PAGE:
Loud colours, salvaged furniture, neon lights Theres never a dull moment in Kate Haxells home, procures Katie Forster
One of the first things you notice as you enter Kate Haxells home is the bendy staircase. The craft book novelist and editor has knocked out half her stairs and rebuild them with a 90 -degree corner, resulting down into the open-plan living area instead of towards the front door.
Usually, you walk into a house and the first thing you see is something telling you to go somewhere else, so we changed the shape of the staircase, says Haxell. It is just one of many personal tweaks and bespoke items in the house often the handiwork of her husband Philip, a situate builder and model maker.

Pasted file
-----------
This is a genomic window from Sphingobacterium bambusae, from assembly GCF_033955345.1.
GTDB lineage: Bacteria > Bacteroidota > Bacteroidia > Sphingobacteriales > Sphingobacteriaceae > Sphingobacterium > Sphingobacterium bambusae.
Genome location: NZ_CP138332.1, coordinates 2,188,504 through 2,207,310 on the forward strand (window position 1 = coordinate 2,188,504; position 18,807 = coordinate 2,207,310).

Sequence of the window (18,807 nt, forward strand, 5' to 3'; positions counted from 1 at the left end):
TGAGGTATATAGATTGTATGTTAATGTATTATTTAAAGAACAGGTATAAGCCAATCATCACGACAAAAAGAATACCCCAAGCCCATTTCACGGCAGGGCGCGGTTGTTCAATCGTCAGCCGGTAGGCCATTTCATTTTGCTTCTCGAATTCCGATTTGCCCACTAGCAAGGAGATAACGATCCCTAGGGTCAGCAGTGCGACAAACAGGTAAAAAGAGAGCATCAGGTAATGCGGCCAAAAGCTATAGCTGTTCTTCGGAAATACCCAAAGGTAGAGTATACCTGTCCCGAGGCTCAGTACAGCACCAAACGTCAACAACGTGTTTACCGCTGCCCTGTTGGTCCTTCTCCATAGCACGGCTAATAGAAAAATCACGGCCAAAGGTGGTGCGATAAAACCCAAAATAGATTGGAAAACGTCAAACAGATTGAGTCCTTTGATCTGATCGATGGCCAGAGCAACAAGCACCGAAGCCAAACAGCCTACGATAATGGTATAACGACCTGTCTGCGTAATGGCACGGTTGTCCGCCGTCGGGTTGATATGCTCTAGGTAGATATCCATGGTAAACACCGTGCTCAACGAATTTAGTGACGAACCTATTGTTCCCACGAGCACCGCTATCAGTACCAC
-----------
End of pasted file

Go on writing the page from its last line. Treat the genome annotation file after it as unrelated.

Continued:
When they bought the Victorian terraced house in Camberwell, south London 15 years ago, five male medical students had been living there. It was insanitary, she tells. Your feet stuck to the bedroom carpet. The couple camped out upstairs while they knocked through walls below, choosing a different shade for each room as they ran along.
Theyre cooler colours, but it doesnt feel cold, says Haxell. I would never, ever have a white room. Unless you have amazing architectural beauty, it reminds me of a cheap hotel.
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